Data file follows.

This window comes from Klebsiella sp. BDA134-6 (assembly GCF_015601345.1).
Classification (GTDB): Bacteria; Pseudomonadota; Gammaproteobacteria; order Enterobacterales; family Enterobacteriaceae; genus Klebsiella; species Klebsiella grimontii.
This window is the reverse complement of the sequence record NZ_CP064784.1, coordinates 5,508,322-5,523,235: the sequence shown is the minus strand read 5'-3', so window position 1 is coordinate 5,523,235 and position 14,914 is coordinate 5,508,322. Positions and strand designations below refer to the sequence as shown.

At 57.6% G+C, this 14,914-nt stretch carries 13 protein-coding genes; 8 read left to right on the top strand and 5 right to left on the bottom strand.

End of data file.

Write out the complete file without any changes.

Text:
This window comes from Klebsiella sp. BDA134-6 (assembly GCF_015601345.1).
Classification (GTDB): Bacteria; Pseudomonadota; Gammaproteobacteria; order Enterobacterales; family Enterobacteriaceae; genus Klebsiella; species Klebsiella grimontii.
This window is the reverse complement of the sequence record NZ_CP064784.1, coordinates 5,508,322-5,523,235: the sequence shown is the minus strand read 5'-3', so window position 1 is coordinate 5,523,235 and position 14,914 is coordinate 5,508,322. Positions and strand designations below refer to the sequence as shown.

At 57.6% G+C, this 14,914-nt stretch carries 13 protein-coding genes; 8 read left to right on the top strand and 5 right to left on the bottom strand.